It's not exactly a secret that Americans have leapt ahead of the science on alternative medicine, trying supplements and therapies -- such as echinacea for colds and yoga for back pain -- without waiting for proof of their efficacy. But just how far ahead they've gotten became clear earlier this month when the National Center for Complementary and Alternative Medicine (NCCAM) released a survey showing that more than one-third of American adults used some kind of complementary and alternative medicine in the past year. Broadening the definition of alternative health to include prayer raised the figure to nearly two-thirds.
The willingness of Americans to experiment on themselves generated $49.6 billion in supplement sales and payments to alternative health care providers in 2002, according to the Nutritional Business Journal, an industry publication.
Some researchers say it's time for the science to catch up with this hefty market -- especially since not all of these treatments can be presumed to be harmless. Experts caution that people should be sure to tell their doctors when they try herbs or other therapies, and people should not use alternative medicines or treatments in lieu of safe and effective conventional care.
But do the most frequently used alternative treatments really work? In many cases, it's hard to say. Because most mainstream medical researchers have shown little interest in studying alternative healing methods and because funding for large-scale research has been scarce, controlled, randomized studies are rare. The NCCAM is trying to change that. The center, which was established by Congress in 1998 and is part of the National Institutes of Health, will spend an estimated $103.5 million in 2005 to fund scientific studies into alternative and complementary medicines and treatments. Government funding for the center has risen from $50 million in 1999 to $117 million this year.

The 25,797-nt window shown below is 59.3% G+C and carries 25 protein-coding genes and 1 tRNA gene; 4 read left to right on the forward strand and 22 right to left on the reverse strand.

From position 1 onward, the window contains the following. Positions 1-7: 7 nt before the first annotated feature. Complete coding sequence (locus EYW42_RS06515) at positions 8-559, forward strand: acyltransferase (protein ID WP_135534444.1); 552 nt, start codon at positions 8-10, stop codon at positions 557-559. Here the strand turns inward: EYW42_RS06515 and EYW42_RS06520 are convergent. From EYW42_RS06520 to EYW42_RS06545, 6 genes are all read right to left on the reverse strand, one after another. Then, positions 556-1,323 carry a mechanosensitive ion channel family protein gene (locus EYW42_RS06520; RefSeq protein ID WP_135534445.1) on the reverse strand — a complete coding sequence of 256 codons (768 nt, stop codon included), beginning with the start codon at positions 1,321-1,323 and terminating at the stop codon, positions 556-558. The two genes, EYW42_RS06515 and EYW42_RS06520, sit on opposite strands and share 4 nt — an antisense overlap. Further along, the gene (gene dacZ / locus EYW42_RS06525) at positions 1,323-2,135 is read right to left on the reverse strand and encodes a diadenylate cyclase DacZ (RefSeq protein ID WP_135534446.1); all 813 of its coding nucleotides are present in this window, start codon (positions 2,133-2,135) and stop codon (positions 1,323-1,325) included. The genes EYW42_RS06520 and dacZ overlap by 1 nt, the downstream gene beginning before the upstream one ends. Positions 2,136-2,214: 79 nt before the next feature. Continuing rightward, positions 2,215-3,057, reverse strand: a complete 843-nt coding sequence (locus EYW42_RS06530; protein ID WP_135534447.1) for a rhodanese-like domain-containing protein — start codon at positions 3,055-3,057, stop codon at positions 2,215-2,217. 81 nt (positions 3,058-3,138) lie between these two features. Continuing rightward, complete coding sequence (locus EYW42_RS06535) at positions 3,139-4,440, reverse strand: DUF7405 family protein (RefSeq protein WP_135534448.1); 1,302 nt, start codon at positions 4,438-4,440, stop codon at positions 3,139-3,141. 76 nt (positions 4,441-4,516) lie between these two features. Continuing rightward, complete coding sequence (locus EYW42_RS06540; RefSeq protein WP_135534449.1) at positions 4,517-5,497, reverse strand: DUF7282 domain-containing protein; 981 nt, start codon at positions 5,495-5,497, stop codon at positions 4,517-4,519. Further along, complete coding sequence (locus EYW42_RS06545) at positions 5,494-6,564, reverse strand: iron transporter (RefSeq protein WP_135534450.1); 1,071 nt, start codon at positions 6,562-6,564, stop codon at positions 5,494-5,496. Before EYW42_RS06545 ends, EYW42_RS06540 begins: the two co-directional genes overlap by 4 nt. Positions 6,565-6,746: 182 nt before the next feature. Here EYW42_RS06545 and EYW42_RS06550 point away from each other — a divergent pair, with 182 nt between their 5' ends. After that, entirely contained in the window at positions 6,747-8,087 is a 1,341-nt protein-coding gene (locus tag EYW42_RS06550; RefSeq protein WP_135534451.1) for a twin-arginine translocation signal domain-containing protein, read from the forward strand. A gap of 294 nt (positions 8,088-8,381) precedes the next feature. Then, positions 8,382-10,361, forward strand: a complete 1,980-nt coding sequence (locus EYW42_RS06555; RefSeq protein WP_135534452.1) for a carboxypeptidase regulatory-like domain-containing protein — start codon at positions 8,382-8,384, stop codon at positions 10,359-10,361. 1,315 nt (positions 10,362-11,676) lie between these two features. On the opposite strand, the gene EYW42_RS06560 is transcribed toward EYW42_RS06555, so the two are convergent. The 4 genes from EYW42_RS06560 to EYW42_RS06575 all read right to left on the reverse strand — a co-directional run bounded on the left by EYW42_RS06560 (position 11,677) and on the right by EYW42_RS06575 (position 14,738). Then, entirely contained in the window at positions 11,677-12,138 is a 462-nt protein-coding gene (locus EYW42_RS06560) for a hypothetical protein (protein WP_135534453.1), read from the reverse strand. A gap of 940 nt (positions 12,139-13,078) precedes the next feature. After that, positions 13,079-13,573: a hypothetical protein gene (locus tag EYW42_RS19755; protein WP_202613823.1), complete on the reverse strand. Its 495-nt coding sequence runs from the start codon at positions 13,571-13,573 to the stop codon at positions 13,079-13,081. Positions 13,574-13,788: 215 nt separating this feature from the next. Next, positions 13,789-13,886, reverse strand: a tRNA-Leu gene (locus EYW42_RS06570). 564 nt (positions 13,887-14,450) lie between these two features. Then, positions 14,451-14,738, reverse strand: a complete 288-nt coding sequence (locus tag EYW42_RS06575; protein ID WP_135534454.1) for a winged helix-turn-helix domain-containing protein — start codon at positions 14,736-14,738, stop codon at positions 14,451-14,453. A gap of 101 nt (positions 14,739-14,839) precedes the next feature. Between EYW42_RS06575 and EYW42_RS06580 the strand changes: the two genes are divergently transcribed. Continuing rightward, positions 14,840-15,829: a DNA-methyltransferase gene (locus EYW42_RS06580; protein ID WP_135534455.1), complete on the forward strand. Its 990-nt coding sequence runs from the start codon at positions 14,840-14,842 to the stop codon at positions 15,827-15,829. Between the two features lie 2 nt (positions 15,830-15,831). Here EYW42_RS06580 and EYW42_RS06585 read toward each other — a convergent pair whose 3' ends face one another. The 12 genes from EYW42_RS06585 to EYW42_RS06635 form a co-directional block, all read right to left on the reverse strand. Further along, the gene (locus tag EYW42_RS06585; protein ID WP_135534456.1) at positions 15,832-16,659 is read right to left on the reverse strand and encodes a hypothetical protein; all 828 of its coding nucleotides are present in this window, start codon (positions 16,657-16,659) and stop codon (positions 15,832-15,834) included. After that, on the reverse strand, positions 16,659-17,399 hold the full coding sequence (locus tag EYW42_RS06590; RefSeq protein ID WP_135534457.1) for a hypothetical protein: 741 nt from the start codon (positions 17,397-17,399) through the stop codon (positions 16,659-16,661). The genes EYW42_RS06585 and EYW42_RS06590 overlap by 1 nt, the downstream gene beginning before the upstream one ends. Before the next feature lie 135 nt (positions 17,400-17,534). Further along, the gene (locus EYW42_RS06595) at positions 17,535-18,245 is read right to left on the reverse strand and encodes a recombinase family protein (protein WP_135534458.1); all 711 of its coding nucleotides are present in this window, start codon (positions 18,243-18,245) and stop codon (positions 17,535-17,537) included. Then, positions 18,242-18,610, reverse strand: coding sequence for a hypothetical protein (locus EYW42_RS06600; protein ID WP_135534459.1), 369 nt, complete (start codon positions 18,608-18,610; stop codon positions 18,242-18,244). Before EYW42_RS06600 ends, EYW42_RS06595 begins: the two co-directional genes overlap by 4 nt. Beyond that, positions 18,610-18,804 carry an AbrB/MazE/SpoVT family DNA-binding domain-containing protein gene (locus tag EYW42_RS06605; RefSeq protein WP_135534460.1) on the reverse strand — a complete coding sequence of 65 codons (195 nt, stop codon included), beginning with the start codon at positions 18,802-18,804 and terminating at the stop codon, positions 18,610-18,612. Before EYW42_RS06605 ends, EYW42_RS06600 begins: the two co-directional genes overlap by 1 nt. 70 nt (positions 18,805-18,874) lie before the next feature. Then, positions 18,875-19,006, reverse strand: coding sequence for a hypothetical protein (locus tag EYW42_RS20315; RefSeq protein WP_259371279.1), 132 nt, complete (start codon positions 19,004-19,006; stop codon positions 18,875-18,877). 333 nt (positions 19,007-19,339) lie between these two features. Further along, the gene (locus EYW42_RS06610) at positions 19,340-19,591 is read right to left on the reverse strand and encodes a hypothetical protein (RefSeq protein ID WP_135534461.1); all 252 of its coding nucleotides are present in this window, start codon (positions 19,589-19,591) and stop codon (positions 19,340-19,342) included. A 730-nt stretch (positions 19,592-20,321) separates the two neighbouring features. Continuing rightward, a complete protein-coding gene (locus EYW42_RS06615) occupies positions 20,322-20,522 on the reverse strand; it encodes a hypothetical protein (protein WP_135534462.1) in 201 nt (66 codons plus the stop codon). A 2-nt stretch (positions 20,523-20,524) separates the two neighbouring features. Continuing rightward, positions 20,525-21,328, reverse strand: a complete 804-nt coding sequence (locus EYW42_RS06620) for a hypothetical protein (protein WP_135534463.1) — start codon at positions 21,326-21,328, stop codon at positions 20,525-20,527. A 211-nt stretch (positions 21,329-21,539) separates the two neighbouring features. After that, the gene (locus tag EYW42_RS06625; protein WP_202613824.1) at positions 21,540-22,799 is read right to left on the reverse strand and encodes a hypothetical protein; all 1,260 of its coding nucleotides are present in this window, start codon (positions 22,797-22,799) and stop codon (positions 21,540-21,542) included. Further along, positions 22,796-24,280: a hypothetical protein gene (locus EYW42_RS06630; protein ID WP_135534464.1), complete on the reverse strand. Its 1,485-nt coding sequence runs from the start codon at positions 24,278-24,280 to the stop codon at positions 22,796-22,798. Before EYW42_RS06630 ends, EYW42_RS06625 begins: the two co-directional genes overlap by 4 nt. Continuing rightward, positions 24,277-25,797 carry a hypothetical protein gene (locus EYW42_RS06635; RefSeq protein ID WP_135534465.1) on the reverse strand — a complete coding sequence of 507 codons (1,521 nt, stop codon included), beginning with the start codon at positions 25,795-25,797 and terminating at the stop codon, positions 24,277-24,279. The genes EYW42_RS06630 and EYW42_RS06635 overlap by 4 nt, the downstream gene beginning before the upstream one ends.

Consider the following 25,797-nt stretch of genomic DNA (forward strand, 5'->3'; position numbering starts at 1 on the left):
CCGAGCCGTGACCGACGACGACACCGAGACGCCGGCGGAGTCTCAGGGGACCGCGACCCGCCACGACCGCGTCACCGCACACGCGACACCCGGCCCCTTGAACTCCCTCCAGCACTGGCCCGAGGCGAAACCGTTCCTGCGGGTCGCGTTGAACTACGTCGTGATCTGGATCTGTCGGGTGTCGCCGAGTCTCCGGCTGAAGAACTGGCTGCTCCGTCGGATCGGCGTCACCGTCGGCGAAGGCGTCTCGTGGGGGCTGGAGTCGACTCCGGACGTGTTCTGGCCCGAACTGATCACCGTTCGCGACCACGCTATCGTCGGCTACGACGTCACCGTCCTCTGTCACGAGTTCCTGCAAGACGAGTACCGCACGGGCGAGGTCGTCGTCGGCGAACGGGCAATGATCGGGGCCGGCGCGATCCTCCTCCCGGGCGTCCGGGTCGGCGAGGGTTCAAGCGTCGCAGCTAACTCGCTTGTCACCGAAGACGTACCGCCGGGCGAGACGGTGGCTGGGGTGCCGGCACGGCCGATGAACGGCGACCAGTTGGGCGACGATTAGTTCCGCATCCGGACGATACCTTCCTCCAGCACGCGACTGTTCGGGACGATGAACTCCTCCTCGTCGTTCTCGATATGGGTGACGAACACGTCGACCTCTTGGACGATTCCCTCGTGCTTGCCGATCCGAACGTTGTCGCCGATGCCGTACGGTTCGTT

Meanwhile, we examined 10 therapies that placed high on NCCAM's survey to see what the best science currently shows about their efficacy.
After prayer -- a special case that we'll return to later -- herbs and other "nonvitamin, nonmineral, natural products" are the alternative therapies Americans turn to most, used by a quarter of the more than 31,000 adults interviewed for the NCCAM survey. And among such products, echinacea is the hands-down favorite, used by 40 percent of this smaller group. That places it in the top 10 therapies used in the survey.
Native Americans used echinacea, made from the root and other parts of the coneflower, for various ailments, and some German studies have shown that doses of echinacea can stimulate parts of the immune system. Today, users mostly take the herb in pill or liquid form in hopes of warding off or reducing the severity of the common cold.
Bruce Barrett, a researcher with the University of Wisconsin-Madison Department of Family Medicine, said evidence for the use of the herb as a natural cold medicine is mixed. While some small, older studies suggested that echinacea reduces the symptoms and duration of the common cold, several larger, more recent studies found no effect. (This includes one of Barrett's own studies, published in December 2002 in the Annals of Internal Medicine.) A study published this month in the Archives of Internal Medicine (and described in Quick Study, Page F8) also found that taking echinacea did not lessen the severity of colds or speed recovery. Another study, published in the December 2003 Journal of the American Medical Association (JAMA), found the herb didn't help children get over their colds faster or improve their symptoms.